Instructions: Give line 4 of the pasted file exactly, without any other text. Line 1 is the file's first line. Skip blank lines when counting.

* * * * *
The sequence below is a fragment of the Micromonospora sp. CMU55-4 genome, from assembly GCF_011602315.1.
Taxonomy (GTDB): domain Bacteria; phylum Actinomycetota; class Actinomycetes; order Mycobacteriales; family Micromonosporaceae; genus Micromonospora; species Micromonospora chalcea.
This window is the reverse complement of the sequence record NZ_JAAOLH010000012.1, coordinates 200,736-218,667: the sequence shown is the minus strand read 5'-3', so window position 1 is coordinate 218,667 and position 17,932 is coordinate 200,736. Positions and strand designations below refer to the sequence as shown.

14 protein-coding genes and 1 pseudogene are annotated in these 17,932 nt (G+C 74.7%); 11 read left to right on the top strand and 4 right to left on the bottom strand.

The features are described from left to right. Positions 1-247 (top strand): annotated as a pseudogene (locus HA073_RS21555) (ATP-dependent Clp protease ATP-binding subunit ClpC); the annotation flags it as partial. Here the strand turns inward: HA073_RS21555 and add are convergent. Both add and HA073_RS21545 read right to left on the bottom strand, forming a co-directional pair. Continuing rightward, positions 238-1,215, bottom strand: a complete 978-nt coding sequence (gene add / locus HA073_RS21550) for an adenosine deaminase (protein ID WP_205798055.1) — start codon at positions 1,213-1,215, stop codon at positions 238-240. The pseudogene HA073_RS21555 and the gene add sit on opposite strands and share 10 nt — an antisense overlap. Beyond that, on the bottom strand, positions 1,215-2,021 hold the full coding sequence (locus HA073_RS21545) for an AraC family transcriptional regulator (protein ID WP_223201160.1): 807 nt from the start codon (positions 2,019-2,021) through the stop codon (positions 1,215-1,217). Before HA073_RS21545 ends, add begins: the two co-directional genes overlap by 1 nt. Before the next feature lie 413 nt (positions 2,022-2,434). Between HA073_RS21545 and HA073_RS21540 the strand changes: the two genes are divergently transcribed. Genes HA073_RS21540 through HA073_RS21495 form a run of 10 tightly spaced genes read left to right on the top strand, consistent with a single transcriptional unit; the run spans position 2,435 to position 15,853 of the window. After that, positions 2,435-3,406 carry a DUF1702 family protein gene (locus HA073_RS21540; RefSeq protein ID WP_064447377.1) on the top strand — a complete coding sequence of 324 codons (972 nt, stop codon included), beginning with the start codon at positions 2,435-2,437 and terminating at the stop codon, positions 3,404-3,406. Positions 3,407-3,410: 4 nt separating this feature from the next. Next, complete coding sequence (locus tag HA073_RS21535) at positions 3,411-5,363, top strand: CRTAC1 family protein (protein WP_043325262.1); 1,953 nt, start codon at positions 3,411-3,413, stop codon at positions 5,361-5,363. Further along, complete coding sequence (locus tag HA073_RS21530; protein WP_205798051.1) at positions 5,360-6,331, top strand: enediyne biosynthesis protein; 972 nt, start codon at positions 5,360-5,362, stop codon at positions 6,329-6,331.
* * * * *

14 protein-coding genes and 1 pseudogene are annotated in these 17,932 nt (G+C 74.7%); 11 read left to right on the top strand and 4 right to left on the bottom strand.